Hours of Service - Log Book

Log Book

Every driver of a CMV is required to keep track of his/her time with a log book or an EOBR. A log book is simply a notebook with a grid pattern on every page, dividing the 24-hour day into 15-minute (1/4-hour) segments. Drivers are required to make carbon copies of each page, so one page may be kept with the driver (to be produced upon inspection by DOT officers), and so the other copy may be sent to the driver's employer.

An electronic on-board recorder can be thought of as an automated electronic log book. An EOBR records the same information as a manual paper log book, and requires less input from the driver. The EOBR automatically records driving time and location, leaving the driver responsible only for reporting on-duty and off-duty time. In these respects, the EOBR is less susceptible to forgery than a paper log book.

FMCSA rules require that a log book (or EOBR) must record for each change of duty status (e.g., the place of reporting for work, or starting to drive), the name of the city, town or village, with state abbreviation. If a change of duty status occurs at a location other than a city, the highway number and nearest milepost or the nearest two intersecting roadways followed by the name of the nearest city must be recorded. In addition to the time grid, a log book must record the date, total miles driven for the day, truck and trailer number, name of carrier, bill of lading number, and the driver's signature. The driver is required to retain a copy of each log page for the previous seven consecutive days which must be in his/her possession and available for inspection while on-duty.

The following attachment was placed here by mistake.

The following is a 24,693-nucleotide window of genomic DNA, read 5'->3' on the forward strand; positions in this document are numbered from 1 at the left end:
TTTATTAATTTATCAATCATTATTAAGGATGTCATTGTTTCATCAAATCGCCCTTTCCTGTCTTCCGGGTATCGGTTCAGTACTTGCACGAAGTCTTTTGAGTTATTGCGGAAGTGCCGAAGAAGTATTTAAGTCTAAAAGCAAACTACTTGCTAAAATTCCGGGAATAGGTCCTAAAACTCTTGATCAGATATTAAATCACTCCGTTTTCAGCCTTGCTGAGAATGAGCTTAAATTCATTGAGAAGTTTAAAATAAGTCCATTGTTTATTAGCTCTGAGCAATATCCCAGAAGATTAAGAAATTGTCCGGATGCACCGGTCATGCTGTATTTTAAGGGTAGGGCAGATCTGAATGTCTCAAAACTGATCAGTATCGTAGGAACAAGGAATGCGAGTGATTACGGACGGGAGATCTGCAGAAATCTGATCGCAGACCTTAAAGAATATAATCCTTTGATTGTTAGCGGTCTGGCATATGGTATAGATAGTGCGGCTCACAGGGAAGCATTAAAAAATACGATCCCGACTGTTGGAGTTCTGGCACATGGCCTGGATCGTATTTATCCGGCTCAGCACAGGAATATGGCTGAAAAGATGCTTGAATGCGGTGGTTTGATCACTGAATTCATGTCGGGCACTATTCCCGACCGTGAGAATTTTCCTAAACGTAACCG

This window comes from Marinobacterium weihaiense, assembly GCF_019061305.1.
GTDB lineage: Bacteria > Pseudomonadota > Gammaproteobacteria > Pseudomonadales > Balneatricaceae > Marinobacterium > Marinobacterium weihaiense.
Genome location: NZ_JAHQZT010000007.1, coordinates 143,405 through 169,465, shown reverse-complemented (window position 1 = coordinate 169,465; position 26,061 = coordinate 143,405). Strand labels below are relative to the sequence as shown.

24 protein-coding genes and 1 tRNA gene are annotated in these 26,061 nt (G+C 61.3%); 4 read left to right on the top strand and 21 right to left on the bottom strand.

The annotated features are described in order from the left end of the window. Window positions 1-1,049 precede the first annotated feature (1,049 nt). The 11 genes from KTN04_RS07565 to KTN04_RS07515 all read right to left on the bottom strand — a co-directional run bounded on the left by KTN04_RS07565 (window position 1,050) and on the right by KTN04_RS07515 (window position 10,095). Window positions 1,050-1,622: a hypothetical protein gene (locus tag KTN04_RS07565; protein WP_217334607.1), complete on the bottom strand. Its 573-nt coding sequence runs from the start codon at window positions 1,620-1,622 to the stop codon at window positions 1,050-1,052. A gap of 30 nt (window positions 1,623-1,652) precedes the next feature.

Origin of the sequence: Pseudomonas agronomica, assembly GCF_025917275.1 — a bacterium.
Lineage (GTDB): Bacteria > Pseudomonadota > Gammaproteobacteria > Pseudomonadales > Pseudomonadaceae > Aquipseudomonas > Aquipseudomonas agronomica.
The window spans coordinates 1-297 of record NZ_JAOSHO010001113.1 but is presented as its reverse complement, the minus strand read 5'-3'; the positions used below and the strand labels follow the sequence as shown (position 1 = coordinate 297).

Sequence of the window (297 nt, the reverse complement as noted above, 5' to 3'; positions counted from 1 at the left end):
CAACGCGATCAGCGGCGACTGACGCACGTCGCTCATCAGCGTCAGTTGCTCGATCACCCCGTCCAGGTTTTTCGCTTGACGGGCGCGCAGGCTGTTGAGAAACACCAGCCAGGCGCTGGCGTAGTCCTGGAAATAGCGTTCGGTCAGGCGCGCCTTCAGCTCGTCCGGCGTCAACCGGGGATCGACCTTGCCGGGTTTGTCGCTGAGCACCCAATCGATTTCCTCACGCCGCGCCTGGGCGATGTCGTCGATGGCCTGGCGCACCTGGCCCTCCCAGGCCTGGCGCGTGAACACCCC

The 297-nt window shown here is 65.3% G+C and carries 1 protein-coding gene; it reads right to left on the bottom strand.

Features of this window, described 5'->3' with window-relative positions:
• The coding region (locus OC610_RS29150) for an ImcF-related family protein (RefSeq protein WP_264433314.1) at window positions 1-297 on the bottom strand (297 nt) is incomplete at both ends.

Read more about this topic:  Hours Of Service

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